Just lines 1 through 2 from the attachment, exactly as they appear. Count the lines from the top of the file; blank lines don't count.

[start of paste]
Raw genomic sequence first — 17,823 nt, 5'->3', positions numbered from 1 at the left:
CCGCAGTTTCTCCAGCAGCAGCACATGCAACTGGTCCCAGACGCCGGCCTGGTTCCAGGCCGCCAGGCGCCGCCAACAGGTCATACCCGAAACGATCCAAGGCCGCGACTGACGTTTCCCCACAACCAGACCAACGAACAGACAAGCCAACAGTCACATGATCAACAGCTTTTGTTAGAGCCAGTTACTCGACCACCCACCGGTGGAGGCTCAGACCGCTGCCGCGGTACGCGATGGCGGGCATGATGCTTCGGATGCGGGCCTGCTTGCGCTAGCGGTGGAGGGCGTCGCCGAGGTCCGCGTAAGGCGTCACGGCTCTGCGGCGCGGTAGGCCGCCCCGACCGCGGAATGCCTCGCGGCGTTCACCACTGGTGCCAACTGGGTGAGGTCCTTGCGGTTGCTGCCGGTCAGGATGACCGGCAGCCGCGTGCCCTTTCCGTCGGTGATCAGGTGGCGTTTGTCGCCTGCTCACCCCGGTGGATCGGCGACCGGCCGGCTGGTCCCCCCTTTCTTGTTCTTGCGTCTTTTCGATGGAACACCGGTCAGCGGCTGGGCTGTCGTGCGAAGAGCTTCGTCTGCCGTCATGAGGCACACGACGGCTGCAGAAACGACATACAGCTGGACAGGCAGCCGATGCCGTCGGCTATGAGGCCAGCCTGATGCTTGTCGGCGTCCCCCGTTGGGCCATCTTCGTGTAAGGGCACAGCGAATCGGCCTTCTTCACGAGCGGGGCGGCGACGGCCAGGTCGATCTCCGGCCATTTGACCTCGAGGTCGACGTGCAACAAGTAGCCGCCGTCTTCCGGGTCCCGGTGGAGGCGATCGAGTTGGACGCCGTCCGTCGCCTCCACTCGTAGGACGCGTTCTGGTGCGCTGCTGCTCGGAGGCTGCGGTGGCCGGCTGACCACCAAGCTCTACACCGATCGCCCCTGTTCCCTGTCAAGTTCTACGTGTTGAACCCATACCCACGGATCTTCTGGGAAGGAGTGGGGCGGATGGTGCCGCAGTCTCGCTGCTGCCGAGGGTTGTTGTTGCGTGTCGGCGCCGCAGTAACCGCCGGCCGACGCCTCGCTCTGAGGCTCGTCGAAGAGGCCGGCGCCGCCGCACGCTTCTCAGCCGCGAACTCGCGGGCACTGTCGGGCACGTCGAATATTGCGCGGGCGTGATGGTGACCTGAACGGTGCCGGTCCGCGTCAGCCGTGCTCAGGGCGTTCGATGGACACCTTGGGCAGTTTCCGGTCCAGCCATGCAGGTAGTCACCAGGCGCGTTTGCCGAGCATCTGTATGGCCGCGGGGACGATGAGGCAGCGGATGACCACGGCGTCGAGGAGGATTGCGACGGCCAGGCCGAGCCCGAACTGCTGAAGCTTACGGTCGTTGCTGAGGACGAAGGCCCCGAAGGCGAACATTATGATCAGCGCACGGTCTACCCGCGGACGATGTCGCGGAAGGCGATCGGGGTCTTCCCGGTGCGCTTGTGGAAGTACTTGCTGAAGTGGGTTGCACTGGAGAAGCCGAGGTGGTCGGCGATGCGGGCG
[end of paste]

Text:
Raw genomic sequence first — 17,823 nt, 5'->3', positions numbered from 1 at the left:
CCGCAGTTTCTCCAGCAGCAGCACATGCAACTGGTCCCAGACGCCGGCCTGGTTCCAGGCCGCCAGGCGCCGCCAACAGGTCATACCCGAAACGATCCAAGGCCGCGACTGACGTTTCCCCACAACCAGACCAACGAACAGACAAGCCAACAGTCACATGATCAACAGCTTTTGTTAGAGCCAGTTACTCGACCACCCACCGGTGGAGGCTCAGACCGCTGCCGCGGTACGCGATGGCGGGCATGATGCTTCGGATGCGGGCCTGCTTGCGCTAGCGGTGGAGGGCGTCGCCGAGGTCCGCGTAAGGCGTCACGGCTCTGCGGCGCGGTAGGCCGCCCCGACCGCGGAATGCCTCGCGGCGTTCACCACTGGTGCCAACTGGGTGAGGTCCTTGCGGTTGCTGCCGGTCAGGATGACCGGCAGCCGCGTGCCCTTTCCGTCGGTGATCAGGTGGCGTTTGTCGCCTGCTCACCCCGGTGGATCGGCGACCGGCCGGCTGGTCCCCCCTTTCTTGTTCTTGCGTCTTTTCGATGGAACACCGGTCAGCGGCTGGGCTGTCGTGCGAAGAGCTTCGTCTGCCGTCATGAGGCACACGACGGCTGCAGAAACGACATACAGCTGGACAGGCAGCCGATGCCGTCGGCTATGAGGCCAGCCTGATGCTTGTCGGCGTCCCCCGTTGGGCCATCTTCGTGTAAGGGCACAGCGAATCGGCCTTCTTCACGAGCGGGGCGGCGACGGCCAGGTCGATCTCCGGCCATTTGACCTCGAGGTCGACGTGCAACAAGTAGCCGCCGTCTTCCGGGTCCCGGTGGAGGCGATCGAGTTGGACGCCGTCCGTCGCCTCCACTCGTAGGACGCGTTCTGGTGCGCTGCTGCTCGGAGGCTGCGGTGGCCGGCTGACCACCAAGCTCTACACCGATCGCCCCTGTTCCCTGTCAAGTTCTACGTGTTGAACCCATACCCACGGATCTTCTGGGAAGGAGTGGGGCGGATGGTGCCGCAGTCTCGCTGCTGCCGAGGGTTGTTGTTGCGTGTCGGCGCCGCAGTAACCGCCGGCCGACGCCTCGCTCTGAGGCTCGTCGAAGAGGCCGGCGCCGCCGCACGCTTCTCAGCCGCGAACTCGCGGGCACTGTCGGGCACGTCGAATATTGCGCGGGCGTGATGGTGACCTGAACGGTGCCGGTCCGCGTCAGCCGTGCTCAGGGCGTTCGATGGACACCTTGGGCAGTTTCCGGTCCAGCCATGCAGGTAGTCACCAGGCGCGTTTGCCGAGCATCTGTATGGCCGCGGGGACGATGAGGCAGCGGATGACCACGGCGTCGAGGAGGATTGCGACGGCCAGGCCGAGCCCGAACTGCTGAAGCTTACGGTCGTTGCTGAGGACGAAGGCCCCGAAGGCGAACATTATGATCAGCGCACGGTCTACCCGCGGACGATGTCGCGGAAGGCGATCGGGGTCTTCCCGGTGCGCTTGTGGAAGTACTTGCTGAAGTGGGTTGCACTGGAGAAGCCGAGGTGGTCGGCGATGCGGGCG